“ I have beraed myself out of cry.” Steevens. This appears to have been a phrase of the same import as another formerly in use, “out of all cry.” The latter seems to allude to the custom of giving notice by a crier of things to be sold. So, in A Chaste Maide of Cheapside, a comedy, by T. Middleton, 1630: “ I'll sell all at an outcry." Malone.
An outcry is still a provincial term for an auction. Steevens.
7 Good my complexion! ] This is a mode of expression, Mr. Theobald says, which he cannot reconcile to common sense. Like enough: and so too the Oxford editor. But the meaning is---Hold good my complexion, i.e. let me not blush. Warburton.
Good my complexion!) My native character, my female inqui. sitive disposition, canst thou endure this ! -For thus character
I am caparison'd like a man, I have a doublet and hose in my disposition? One inch of delay more is a South-seaoff discovery.8 I pr’ythee, tell me, who is it? quickly, and speak apace: I would thou couldst stammer, that thou might'st pour this concealed man out of thy mouth, as wine comes out of a narrow-mouth'd bottle; either too much at once, or none at all. I pr’ythee take the cork out of thy mouth, that I may drink thy tidings.
Cel. So you may put a man in your belly.
izing the most beautiful part of the creation, let our author answer. Malone.
Good my complexion! is a little unmeaning exclamatory address to her beauty; in the nature of a small oath. Ritson.
8 One inch of delay more is a South-sea-off discovery.] The old copy reads-is a South-sea of discoverie. Steevens.
This is stark nonsense; we must read-off discovery, i. e. from discovery. “ If you delay me one inch of time longer, I shall think this secret as far from discovery as the South-sea is.
Warburton. This sentence is rightly noted by the commentator as nonsense, but not so happily restored to sense. I read thus:
One inch of delay more is a South-sea. Discover, I pr’ythee; tell me who is it quickly!-- When the transcriber had once made discovery from discover I, he easily put an article after South-sea. But it may be read with still less change, and with equal probability-Every inch of delay more is a South-sea discovery: Every delay, however short, is to me tedious and irksome as the longest voyage, as a voyage of discovery on the South-sea. How much voyages to the South-sea on which the English had then first ventured, engaged the conversation of that ne, may be easily imagined. Johnson.
of for off is frequent in the elder writers. A South-sea of discovery is a discovery a South-sea off--as far as the South-sca.
Farmer. Warburton's sophistication ought to have been reprobated, and the old, which is the only reading that can preserve the sense of Rosalind, restored. A South-sea of discovery, is not a discovery, as FAR OFF, but as COMPREHENSIVE as the South-sea; wllich, being the largest in the world, aifords the widest scope for exercising curiosity. Henley.
On a further consideration of this passage I am strongly inclined to think, with Dr. Johnson, that we should read a Southsea discovery. “Delay, however short, is to me tedious and irk. some as the longest voyage, as a voyage of discovery on the South-sea.” The word of, which had occurred just before, might have been inadvertently repeated by the compositor.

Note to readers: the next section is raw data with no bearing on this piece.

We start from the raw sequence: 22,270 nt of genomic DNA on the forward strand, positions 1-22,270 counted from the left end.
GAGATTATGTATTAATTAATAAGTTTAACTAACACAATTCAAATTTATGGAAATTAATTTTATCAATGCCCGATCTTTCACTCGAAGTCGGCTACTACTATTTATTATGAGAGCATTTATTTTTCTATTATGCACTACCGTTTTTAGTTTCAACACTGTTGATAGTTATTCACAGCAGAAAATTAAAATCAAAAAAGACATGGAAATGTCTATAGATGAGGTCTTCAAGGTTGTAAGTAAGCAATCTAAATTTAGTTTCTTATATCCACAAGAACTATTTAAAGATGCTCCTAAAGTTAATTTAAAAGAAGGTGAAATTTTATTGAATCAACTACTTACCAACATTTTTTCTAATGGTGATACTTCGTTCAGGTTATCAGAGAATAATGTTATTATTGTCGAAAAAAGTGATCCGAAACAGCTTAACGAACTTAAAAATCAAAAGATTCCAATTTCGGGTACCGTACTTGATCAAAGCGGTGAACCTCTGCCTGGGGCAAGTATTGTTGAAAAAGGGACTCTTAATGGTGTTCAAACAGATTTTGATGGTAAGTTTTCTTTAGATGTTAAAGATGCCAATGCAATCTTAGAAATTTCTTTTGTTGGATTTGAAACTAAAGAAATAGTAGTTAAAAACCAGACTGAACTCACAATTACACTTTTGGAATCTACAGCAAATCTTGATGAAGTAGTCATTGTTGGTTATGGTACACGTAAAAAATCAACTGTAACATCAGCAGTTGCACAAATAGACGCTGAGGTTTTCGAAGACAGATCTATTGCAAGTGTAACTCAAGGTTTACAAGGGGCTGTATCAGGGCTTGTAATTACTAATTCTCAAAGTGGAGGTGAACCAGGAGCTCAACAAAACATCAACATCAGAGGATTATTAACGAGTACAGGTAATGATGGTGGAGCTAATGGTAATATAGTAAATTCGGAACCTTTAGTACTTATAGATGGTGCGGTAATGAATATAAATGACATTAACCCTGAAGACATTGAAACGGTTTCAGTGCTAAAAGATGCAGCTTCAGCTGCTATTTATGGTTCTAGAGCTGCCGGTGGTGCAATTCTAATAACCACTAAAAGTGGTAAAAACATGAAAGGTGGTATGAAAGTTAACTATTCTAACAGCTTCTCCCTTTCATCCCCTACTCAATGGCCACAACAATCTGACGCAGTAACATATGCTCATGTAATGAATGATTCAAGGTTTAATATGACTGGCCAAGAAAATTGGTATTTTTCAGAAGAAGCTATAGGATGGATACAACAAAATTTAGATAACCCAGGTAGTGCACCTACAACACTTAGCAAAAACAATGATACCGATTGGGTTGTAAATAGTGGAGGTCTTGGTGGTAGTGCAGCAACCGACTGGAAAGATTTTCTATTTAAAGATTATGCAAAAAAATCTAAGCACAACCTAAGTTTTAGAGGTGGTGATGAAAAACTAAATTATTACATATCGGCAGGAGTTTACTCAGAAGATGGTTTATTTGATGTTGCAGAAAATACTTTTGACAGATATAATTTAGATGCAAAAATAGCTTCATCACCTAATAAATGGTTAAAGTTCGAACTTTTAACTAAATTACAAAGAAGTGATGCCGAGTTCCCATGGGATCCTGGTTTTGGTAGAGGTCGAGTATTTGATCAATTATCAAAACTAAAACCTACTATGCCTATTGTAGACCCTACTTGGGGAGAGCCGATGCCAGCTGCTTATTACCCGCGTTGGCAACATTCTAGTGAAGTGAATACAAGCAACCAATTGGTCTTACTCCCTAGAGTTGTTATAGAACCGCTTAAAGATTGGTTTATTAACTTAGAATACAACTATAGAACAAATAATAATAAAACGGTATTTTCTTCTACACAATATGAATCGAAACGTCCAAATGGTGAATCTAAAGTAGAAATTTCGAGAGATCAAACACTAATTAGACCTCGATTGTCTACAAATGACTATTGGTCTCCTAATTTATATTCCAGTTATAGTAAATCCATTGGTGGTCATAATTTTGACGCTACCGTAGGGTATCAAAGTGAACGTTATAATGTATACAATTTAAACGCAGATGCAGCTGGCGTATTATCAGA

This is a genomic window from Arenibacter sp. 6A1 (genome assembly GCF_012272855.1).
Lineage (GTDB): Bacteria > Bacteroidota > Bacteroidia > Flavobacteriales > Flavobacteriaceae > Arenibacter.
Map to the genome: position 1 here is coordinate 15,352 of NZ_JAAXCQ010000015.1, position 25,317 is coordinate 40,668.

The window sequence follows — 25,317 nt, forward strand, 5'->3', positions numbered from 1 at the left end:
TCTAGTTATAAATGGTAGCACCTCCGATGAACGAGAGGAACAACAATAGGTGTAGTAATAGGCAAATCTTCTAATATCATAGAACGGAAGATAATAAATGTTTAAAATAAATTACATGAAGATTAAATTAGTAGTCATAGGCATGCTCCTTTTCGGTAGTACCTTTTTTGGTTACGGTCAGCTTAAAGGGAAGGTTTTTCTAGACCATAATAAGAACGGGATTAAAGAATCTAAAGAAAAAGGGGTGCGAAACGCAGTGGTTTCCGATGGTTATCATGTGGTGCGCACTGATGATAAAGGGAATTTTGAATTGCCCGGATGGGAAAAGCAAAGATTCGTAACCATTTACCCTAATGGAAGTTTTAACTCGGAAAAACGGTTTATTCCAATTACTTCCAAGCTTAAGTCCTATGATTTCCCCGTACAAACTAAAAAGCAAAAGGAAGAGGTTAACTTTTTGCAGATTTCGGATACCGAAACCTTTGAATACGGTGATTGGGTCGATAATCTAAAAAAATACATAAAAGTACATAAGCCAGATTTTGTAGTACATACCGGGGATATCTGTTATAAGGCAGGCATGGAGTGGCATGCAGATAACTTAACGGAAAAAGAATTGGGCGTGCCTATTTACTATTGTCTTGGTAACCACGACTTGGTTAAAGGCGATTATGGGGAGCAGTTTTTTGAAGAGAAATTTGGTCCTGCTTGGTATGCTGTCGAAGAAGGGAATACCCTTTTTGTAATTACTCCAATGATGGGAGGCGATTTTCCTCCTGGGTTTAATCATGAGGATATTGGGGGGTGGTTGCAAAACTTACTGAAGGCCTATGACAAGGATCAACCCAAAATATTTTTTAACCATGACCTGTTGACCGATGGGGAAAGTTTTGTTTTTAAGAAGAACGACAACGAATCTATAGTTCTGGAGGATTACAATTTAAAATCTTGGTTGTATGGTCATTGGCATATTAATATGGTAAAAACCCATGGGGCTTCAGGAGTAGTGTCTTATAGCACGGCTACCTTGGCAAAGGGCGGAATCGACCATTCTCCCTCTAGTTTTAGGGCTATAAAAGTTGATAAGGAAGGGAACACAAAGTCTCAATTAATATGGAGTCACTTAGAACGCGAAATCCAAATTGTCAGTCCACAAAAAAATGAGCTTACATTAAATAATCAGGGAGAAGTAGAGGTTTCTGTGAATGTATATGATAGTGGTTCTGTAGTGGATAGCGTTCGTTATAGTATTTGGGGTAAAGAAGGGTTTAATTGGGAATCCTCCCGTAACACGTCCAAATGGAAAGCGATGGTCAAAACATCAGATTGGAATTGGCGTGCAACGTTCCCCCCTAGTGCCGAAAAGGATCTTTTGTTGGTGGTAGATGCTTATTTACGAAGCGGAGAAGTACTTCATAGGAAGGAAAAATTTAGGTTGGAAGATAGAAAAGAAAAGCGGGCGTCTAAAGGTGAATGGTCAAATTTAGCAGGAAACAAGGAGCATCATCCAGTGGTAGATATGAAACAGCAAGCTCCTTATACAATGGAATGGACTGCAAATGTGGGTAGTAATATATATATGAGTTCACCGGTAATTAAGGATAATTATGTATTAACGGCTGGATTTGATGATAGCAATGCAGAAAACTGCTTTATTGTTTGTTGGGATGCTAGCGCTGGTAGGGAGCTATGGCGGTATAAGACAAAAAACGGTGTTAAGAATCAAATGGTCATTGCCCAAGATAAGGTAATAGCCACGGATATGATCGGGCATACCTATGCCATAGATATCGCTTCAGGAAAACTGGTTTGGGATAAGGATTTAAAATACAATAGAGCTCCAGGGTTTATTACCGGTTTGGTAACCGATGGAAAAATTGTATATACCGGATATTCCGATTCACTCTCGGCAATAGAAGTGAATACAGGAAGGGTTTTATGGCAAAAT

Ros. Is he of God's making? What manner of man? Is his head worth a hat, or his chin worth a beard?
Cel. Nay, he hath but a little beard.
Ros. Why, God will send more, if the man will be thankful: let me stay the growth of his beard, if thou delay me not the knowledge of his chin.
Cel. It is young Orlando; that tripp'd up the wrestler's heels, and your heart, both in an instant.
Ros. Nay, but the devil take mocking; speak sad brow, and true maid.9
Cel. l' faith, coz, 'tis he.
Ros. Alas the day! what shall I do with my doublet and hose?-What did he, when thou saw'st bim? What said he? How look'd he? Wherein went he?1 What makes he here? Did he ask for me? Where remains he? How parted he with thee? and when shalt thou see him again? Answer me in one word.
Cel. You must borrow me Garagantua's mouth? first: 'tis a word too great for any mouth of this age's size: To say, ay, and no, to these particulars, is more than to answer in a catechism.
Kos. But doth he know that I am in this forest, and
- speak sad brow, and true maid.] i. e. speak with a grave countenance, and as truly as thou art a virgin; speak seriously and honestly. Ritson.
1 Wherein went he?] In what manner was he clothed? How did he go dressed? Heath.
Garagantua's mouth --] Rosalind requires nine questions to be answered in one word. Celia tells her that a word of such magnitude is too big for any mouth but that of Garagantua the giant of Rabelais. Fohnson.
Garagantua swallowed five pilgrims, their staves and all, in a sallad. It appears from the books of the Stationers' Company, that in 1592 was published, “Garagantua his Prophecie.” And in 1594, “A booke entitled, The History of Garagantua.” The book of Garagantua is likewise mentioned in Laneham's Narrative of Queen Elizabeth's Entertainment at Kenelworth Castle, in 1575. Some translator of one of these pieces is censured by Hall, in his second Book of Satires:
“But who conjur’d, &c.